Two of Saskatoon’s lingering, controversial debates could be coming to an end this month.
Saskatoon city council is expected to make a final decision on April 29 about where to locate two stretches of bus-only lanes and a downtown protected cycling network.
“That’s the hope,” Coun. Bev Dubois, whose council portfolio is transportation, said Tuesday.
Saskatoon city hall administration has scheduled a news conference Wednesday afternoon to announce its recommendation for dedicated bus lanes as well as protected cycling lanes.
Dubois said releasing the final proposals from administration will give residents plenty of time to provide feedback before council meets next on the last Monday of April.
The city had originally proposed stretches of bus-only lanes as part of a bus rapid transit-style revamp on Third Avenue downtown and on Broadway Avenue. Merchants along Broadway pushed to move the lanes to Idylwyld Drive, while downtown businesses lobbied to move the lanes from Third Avenue to First Avenue.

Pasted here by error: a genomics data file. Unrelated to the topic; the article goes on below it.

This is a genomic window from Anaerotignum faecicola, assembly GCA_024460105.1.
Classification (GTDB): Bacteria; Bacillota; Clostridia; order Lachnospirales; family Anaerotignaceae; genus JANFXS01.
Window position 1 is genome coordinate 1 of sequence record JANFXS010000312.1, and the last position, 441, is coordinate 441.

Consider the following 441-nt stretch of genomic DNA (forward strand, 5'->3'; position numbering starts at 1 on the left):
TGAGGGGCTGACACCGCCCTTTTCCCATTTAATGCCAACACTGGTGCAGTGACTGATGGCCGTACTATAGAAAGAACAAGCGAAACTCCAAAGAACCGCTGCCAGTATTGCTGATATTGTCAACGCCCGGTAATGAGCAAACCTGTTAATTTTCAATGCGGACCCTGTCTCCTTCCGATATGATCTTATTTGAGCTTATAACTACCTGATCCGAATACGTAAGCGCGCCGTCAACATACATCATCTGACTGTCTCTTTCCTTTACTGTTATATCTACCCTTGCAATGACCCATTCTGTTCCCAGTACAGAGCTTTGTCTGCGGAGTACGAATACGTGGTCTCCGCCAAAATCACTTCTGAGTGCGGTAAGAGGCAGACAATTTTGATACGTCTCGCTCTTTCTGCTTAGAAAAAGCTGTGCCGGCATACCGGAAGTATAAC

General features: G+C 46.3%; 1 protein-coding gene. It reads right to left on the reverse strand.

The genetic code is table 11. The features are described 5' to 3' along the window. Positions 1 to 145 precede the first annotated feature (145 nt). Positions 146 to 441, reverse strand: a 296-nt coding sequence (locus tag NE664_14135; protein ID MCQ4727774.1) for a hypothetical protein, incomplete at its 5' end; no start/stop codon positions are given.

The city’s original proposal for a downtown protected cycling network included stretches along Fourth Avenue, Idylwyld Drive, 23rd Street and 19th Street.
Opposition to the temporary bike lanes on Fourth Avenue has prompted the city to consider placing the lanes on Third Avenue if the bus-only lanes are relocated to First Avenue.
Any of the downtown proposals are expected to result in the elimination of on-street parking stalls.
Detailed design for both the bus system and the bike lanes is expected to begin once council has approved the routes.
Mayor Charlie Clark told reporters Tuesday that the widely-reported $4.6-million estimate for the downtown bike lanes would actually cover a range of improvements including sidewalk upgrades.
The cost of transit improvements based on bus rapid transit routes criss-crossing the city has been estimated to cost between $90 million and $150 million. The city is seeking federal public transit infrastructure funding for the project.
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